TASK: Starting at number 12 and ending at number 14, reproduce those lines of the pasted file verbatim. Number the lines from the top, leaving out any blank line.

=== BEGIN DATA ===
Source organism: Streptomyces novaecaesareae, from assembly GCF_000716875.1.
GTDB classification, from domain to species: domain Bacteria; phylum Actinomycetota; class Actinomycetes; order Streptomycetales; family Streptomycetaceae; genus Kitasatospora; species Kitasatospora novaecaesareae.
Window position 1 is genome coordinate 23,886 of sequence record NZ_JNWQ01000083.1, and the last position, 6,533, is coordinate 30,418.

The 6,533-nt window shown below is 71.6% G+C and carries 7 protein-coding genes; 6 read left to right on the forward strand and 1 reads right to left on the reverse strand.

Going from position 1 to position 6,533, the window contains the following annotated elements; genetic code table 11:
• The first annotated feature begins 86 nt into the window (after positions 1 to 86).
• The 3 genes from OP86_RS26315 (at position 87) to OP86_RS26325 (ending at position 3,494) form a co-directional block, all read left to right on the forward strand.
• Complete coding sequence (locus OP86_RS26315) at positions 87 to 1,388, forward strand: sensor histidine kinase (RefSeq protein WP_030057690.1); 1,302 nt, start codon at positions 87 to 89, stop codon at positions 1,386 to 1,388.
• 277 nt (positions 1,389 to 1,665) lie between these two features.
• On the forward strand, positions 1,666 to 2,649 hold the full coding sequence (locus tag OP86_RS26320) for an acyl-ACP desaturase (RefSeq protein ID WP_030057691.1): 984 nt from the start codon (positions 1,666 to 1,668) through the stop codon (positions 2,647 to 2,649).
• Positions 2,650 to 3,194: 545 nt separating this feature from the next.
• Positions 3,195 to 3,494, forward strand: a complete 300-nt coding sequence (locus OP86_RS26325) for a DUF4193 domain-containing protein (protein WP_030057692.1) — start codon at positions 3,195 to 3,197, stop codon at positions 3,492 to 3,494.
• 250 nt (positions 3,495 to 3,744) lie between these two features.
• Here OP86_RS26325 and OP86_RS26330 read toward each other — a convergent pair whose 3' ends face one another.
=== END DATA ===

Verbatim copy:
• Positions 3,195 to 3,494, forward strand: a complete 300-nt coding sequence (locus OP86_RS26325) for a DUF4193 domain-containing protein (protein WP_030057692.1) — start codon at positions 3,195 to 3,197, stop codon at positions 3,492 to 3,494.
• 250 nt (positions 3,495 to 3,744) lie between these two features.
• Here OP86_RS26325 and OP86_RS26330 read toward each other — a convergent pair whose 3' ends face one another.